Glitter Fantasy

Hello readers!  Before I begin my weekly rant, I would like to apologize for my lack of posting.  My computer still doesn’t work and on Wednesday I was so busy that I didn’t even have time to think about my blog.  My sincere apologies to you all.  Here is the long awaited post, and guess what?

VIDEO LINK!!!!!!  Click on it.

Hopefully you all know what high fantasy is.   If you do not, high fantasy, otherwise known as epic fantasy, is a work that has a lot of magic, has a large cast of characters, is set in a completely made up world, has a complicated plot line and is generally set in the medieval to renaissance  time period.  Some books you might know of as high fantasy:

1. Game of Thrones

2. The Lord of The Rings

3. The Hobbit

4. The  Prince’s Bride

5. The Black Cauldron

And there are some fantasy movies we could put into this genre as well such as:

1. Pans Labyrinth

2. The Labyrinth

3. The Dark Crystal

4. Willow

5. Legend

While with some friends a few days ago, Michael, Amie, and their son, Caedmon; we started to talk about these movies and somehow, glitter got into the conversation!  We then mashed them together to make…glitter fantasy!

Now, what the hell is glitter fantasy, Jessie?  Are you sure you weren’t high, or something?  Maybe I was, but despite that we found that it can be represented in a couple different ways.  In movies, you can do it quite literally.  Just put a ton of glitter in every place you can imagine, or just have a bunch of glittery objects.  In this case, movies like The Labyrinth, Willow( sometimes), The Black Cauldron, and even though I didn’t list it, The Wizard of Oz  would be considered Glitter Fantasy.  After making these conclusions, Amie asked,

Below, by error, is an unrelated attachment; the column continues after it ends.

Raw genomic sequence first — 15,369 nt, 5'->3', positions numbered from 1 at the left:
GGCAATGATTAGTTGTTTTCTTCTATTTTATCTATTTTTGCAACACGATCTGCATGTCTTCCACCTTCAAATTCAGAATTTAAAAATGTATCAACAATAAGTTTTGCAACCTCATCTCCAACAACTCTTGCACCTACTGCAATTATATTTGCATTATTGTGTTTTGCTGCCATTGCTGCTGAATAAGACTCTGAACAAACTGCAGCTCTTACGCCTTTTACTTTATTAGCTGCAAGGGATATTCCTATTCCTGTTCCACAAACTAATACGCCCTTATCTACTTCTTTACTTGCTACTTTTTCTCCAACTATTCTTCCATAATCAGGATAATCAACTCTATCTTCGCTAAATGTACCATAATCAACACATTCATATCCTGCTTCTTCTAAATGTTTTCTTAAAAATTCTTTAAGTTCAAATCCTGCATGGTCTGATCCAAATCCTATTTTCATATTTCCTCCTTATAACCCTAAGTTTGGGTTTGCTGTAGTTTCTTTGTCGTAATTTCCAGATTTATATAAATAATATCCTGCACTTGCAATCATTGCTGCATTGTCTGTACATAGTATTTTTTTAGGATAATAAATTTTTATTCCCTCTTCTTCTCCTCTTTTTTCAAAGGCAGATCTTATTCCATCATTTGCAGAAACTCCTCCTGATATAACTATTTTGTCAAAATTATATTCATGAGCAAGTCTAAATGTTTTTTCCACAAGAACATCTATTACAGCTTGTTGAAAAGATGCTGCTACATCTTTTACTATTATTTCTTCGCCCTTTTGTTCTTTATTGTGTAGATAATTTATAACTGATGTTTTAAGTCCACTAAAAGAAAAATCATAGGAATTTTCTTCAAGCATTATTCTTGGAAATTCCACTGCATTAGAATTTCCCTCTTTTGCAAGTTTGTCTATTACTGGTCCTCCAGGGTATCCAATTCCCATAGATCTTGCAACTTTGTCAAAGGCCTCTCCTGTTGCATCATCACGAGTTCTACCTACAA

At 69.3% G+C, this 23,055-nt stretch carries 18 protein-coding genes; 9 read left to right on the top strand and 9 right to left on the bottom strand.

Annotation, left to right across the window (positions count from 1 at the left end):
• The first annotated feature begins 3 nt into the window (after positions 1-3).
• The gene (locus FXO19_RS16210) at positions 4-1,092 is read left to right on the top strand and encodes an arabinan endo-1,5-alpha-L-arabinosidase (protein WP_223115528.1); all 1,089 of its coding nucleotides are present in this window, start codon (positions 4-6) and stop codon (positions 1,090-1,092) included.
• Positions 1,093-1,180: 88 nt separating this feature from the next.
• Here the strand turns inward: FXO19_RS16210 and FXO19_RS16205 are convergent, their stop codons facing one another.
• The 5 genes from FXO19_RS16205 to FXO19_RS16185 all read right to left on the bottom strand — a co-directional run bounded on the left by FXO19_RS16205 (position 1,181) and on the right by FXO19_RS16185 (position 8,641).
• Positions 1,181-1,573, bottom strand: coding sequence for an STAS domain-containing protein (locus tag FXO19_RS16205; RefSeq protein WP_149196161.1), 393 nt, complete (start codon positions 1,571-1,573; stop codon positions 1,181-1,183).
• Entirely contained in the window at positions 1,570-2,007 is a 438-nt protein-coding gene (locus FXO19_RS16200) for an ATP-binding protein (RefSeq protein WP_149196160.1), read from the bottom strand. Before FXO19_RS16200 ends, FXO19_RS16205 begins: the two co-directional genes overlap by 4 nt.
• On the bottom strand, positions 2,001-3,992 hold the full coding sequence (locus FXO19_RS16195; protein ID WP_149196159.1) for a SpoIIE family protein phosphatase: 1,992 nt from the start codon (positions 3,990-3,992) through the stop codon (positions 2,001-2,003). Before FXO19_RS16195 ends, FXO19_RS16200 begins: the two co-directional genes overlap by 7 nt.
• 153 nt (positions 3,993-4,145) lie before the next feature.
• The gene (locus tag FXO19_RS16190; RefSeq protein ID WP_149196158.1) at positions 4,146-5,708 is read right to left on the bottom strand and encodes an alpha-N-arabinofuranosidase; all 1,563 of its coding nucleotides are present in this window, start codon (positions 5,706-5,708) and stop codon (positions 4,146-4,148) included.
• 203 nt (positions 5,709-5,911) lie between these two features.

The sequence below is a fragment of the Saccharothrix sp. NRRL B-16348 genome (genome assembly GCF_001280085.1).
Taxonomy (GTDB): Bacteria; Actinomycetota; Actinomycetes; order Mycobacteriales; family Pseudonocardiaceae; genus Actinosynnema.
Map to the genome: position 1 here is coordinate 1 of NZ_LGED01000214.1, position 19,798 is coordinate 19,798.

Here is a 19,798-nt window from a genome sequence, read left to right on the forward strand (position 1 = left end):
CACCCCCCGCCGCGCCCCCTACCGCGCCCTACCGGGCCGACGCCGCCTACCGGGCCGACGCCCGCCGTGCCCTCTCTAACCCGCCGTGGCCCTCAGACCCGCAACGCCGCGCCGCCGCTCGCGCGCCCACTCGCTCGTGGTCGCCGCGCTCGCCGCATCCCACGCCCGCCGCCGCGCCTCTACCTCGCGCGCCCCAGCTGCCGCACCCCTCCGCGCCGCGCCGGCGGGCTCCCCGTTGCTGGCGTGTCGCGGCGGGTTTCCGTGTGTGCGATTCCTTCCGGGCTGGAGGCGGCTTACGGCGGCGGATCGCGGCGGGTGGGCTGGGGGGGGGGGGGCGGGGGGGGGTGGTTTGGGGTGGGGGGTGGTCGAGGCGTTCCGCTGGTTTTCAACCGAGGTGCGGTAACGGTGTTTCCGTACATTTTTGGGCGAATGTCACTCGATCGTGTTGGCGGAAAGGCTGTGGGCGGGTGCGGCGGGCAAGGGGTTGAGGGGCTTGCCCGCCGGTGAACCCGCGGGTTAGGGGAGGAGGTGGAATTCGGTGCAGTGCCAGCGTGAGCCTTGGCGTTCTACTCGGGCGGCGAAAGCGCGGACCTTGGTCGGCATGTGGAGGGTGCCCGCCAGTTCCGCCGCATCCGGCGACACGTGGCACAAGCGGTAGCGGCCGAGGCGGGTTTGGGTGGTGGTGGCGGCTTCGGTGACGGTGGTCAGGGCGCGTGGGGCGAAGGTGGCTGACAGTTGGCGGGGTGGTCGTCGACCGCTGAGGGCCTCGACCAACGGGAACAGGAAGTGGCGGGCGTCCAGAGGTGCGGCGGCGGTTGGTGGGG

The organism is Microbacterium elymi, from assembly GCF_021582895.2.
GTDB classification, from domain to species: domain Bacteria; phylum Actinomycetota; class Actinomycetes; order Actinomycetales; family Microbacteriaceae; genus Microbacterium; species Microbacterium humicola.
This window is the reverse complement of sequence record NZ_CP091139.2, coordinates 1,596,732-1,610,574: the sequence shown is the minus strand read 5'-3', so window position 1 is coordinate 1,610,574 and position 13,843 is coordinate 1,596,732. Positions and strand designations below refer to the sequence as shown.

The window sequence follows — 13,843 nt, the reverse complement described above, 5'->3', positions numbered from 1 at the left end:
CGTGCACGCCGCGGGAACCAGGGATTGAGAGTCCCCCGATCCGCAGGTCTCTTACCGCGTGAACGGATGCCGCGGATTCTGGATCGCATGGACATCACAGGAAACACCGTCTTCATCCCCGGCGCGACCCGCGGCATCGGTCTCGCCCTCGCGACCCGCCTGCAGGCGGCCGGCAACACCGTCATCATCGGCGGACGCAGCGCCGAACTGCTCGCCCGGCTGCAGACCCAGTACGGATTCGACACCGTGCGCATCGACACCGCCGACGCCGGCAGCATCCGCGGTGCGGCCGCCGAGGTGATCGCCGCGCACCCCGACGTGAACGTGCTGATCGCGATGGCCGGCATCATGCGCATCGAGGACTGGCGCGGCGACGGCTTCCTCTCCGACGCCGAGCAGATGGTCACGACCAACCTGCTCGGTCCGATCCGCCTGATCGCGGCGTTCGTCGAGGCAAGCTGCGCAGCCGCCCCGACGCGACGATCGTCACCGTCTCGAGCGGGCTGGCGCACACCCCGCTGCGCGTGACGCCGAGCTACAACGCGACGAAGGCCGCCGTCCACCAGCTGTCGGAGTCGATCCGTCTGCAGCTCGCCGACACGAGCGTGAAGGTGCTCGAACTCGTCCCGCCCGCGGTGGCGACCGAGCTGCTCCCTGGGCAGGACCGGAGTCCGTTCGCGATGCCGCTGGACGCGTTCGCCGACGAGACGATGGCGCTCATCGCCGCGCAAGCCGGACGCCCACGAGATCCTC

“How can you represent glitter fantasy in writing?”  After a few moments of contemplation, Caedmon replied,

“I think it has to have a certain amount of grit, but an amount that can be overridden by glitter.”  And so this became our conclusion with writing and movies of this genre as well.  You need to have a dark idea, but not so dark that it can’t be won over by something bright and glittery.  The only book we could find that we all had read which could represent this idea was The Book of Three from The Chronicles of Prydain.  Sure, it has some really dark moments, but before that starts, you have pretty  fairies and a big enchanted forest, and epic hero. I think that there may be a unicorn somewhere in there.  You don’t get much more glittery than that.  We did decide that you couldn’t have your unicorn be all beat up,or dead( this is why Harry Potter was not on our list), and your fairies had to be good ones(Legend is debatable).